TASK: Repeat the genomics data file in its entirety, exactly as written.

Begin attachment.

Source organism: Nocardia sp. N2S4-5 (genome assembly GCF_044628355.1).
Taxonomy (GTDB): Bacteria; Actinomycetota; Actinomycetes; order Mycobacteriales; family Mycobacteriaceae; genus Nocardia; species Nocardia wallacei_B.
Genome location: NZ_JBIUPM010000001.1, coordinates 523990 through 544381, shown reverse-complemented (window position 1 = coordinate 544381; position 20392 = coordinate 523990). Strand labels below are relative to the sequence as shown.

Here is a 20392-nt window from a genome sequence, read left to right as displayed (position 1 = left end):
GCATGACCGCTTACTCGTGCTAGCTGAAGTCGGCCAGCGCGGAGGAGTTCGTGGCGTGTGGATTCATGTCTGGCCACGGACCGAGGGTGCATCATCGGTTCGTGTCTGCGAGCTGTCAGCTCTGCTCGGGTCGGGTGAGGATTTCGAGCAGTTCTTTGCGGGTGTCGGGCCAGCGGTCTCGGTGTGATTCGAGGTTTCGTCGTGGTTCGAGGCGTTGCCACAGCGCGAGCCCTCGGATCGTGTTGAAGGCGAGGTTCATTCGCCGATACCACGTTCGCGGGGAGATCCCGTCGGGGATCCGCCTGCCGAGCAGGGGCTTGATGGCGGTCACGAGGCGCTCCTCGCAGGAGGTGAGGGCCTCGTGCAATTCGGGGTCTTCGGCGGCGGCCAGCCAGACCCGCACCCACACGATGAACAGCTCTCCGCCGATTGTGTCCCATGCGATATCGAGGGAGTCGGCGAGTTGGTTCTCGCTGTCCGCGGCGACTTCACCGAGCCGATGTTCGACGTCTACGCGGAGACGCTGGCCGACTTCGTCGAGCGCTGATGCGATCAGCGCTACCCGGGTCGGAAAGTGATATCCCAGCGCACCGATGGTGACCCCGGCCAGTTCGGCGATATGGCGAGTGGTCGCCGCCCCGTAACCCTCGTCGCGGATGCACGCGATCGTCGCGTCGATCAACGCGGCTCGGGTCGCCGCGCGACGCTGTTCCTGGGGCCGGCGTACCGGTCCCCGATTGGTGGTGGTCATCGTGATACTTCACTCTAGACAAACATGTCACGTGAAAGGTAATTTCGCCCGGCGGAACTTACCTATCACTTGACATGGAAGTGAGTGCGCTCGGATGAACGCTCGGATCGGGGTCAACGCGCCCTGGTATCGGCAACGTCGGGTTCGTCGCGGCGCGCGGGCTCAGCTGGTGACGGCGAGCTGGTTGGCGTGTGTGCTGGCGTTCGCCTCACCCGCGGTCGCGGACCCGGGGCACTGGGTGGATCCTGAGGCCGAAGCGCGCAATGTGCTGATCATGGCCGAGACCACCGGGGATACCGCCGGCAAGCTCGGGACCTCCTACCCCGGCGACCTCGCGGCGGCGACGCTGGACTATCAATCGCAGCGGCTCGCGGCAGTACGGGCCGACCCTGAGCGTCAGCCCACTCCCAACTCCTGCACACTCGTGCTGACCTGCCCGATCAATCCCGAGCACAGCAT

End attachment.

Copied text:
Source organism: Nocardia sp. N2S4-5 (genome assembly GCF_044628355.1).
Taxonomy (GTDB): Bacteria; Actinomycetota; Actinomycetes; order Mycobacteriales; family Mycobacteriaceae; genus Nocardia; species Nocardia wallacei_B.
Genome location: NZ_JBIUPM010000001.1, coordinates 523990 through 544381, shown reverse-complemented (window position 1 = coordinate 544381; position 20392 = coordinate 523990). Strand labels below are relative to the sequence as shown.

Here is a 20392-nt window from a genome sequence, read left to right as displayed (position 1 = left end):
GCATGACCGCTTACTCGTGCTAGCTGAAGTCGGCCAGCGCGGAGGAGTTCGTGGCGTGTGGATTCATGTCTGGCCACGGACCGAGGGTGCATCATCGGTTCGTGTCTGCGAGCTGTCAGCTCTGCTCGGGTCGGGTGAGGATTTCGAGCAGTTCTTTGCGGGTGTCGGGCCAGCGGTCTCGGTGTGATTCGAGGTTTCGTCGTGGTTCGAGGCGTTGCCACAGCGCGAGCCCTCGGATCGTGTTGAAGGCGAGGTTCATTCGCCGATACCACGTTCGCGGGGAGATCCCGTCGGGGATCCGCCTGCCGAGCAGGGGCTTGATGGCGGTCACGAGGCGCTCCTCGCAGGAGGTGAGGGCCTCGTGCAATTCGGGGTCTTCGGCGGCGGCCAGCCAGACCCGCACCCACACGATGAACAGCTCTCCGCCGATTGTGTCCCATGCGATATCGAGGGAGTCGGCGAGTTGGTTCTCGCTGTCCGCGGCGACTTCACCGAGCCGATGTTCGACGTCTACGCGGAGACGCTGGCCGACTTCGTCGAGCGCTGATGCGATCAGCGCTACCCGGGTCGGAAAGTGATATCCCAGCGCACCGATGGTGACCCCGGCCAGTTCGGCGATATGGCGAGTGGTCGCCGCCCCGTAACCCTCGTCGCGGATGCACGCGATCGTCGCGTCGATCAACGCGGCTCGGGTCGCCGCGCGACGCTGTTCCTGGGGCCGGCGTACCGGTCCCCGATTGGTGGTGGTCATCGTGATACTTCACTCTAGACAAACATGTCACGTGAAAGGTAATTTCGCCCGGCGGAACTTACCTATCACTTGACATGGAAGTGAGTGCGCTCGGATGAACGCTCGGATCGGGGTCAACGCGCCCTGGTATCGGCAACGTCGGGTTCGTCGCGGCGCGCGGGCTCAGCTGGTGACGGCGAGCTGGTTGGCGTGTGTGCTGGCGTTCGCCTCACCCGCGGTCGCGGACCCGGGGCACTGGGTGGATCCTGAGGCCGAAGCGCGCAATGTGCTGATCATGGCCGAGACCACCGGGGATACCGCCGGCAAGCTCGGGACCTCCTACCCCGGCGACCTCGCGGCGGCGACGCTGGACTATCAATCGCAGCGGCTCGCGGCAGTACGGGCCGACCCTGAGCGTCAGCCCACTCCCAACTCCTGCACACTCGTGCTGACCTGCCCGATCAATCCCGAGCACAGCAT